When a wagon was full, the horses would pull it to a corn crib with the husks still on the corn. Sometimes the corn ears were  shucked before being elevated into the cribs. Sometimes the husking was done as the corn was taken from the crib for use. The husks were removed by a corn husking machine.  Of course, at one time, the husks were removed by hand.  
A double corn crib of the kind on my uncles' farm.  Husking
and shelling was done inside.
This process was long and arduous.  Before mechanical corn pickers, the job of picking corn would last from late September through the fall into winter.  Many farmers hired help, but for many others the corn harvest was largely a family affair with children helping with the picking after school and on weekends.  Corn picking did not develop the co-operative tradition of threshing gangs that the harvest of wheat and oats and other grains did.   The husking bee at
which people ripped the husks off corn during a social occasion was one of the efforts devised to help with a tedious and time-consuming task.

The development of mechanical corn pickers is considered to have had the most dramatic impact on farming.  They provided a massive reduction in the labor needed.  But they were expensive.  During the 1930s when the transition from horse power to tractor power accelerated, farm profits were too slim to enable many farmers to buy mechanical equipment.  And some of the early mechanical pickers which could be pulled by horses or tractors were extremely awkward to operate.  Just before World War II, significant improvements were made in the engineering of corn pickers and the tractor mounted pickers (pictured above) were much easier to operate than previous designs.  However, new problems arose.  The tractor-mounted pickers had a tendency to jam and the newspapers were full of accounts of farmers getting their hands and arms caught in the pickers when trying to clear the jams.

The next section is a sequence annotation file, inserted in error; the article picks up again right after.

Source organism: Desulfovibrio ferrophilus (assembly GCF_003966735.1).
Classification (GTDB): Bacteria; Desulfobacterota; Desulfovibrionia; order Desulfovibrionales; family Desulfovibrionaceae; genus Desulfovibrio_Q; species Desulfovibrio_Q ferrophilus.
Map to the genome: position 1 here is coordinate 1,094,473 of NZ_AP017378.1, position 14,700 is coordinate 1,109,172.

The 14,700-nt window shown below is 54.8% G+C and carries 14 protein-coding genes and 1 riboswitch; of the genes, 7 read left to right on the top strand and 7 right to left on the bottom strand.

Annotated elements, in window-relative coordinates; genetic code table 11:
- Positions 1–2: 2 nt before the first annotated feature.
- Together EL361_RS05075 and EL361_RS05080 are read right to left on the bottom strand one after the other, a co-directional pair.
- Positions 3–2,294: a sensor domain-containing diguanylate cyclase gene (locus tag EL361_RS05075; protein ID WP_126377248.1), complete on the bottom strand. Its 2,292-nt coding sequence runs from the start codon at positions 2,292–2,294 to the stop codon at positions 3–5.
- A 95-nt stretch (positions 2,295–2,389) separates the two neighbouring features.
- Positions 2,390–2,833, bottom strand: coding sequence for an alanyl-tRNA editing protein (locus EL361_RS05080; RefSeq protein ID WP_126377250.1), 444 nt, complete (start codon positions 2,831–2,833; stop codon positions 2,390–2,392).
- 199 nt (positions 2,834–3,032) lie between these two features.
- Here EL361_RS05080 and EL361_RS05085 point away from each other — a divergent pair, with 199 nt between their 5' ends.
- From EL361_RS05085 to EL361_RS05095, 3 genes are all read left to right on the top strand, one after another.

Two of my uncles bought their farms while working as machine shop foremen at the Farmall plant in Rock Island, Ill.  So the family was familiar with International Harvester equipment.  During my freshman year in college, a high school mate started a custom harvesting business.  During the corn picking season that year, I operated an IH tractor-mounted corn picker on the night shift for him.  My uncles had taught me to shut the machine off when it jammed and to clear it with a crow bar and a knife.  My acquaintance with pickers grew, as during college, I had summer jobs at the International Harvester plant that built corn pickers and combines.  When I was released from active duty in the Army, I worked in the office of that plant for a few years.  The community where the IH plants were located was also home to the John Deere headquarters, and J.I. Case had factories there, also.  The development of agricultural equipment was the driving economic force of that community.  After I completed my college degree when I was released from military service, I got a job as farm and business editor of a local newspaper and covered farming and the farm equipment business.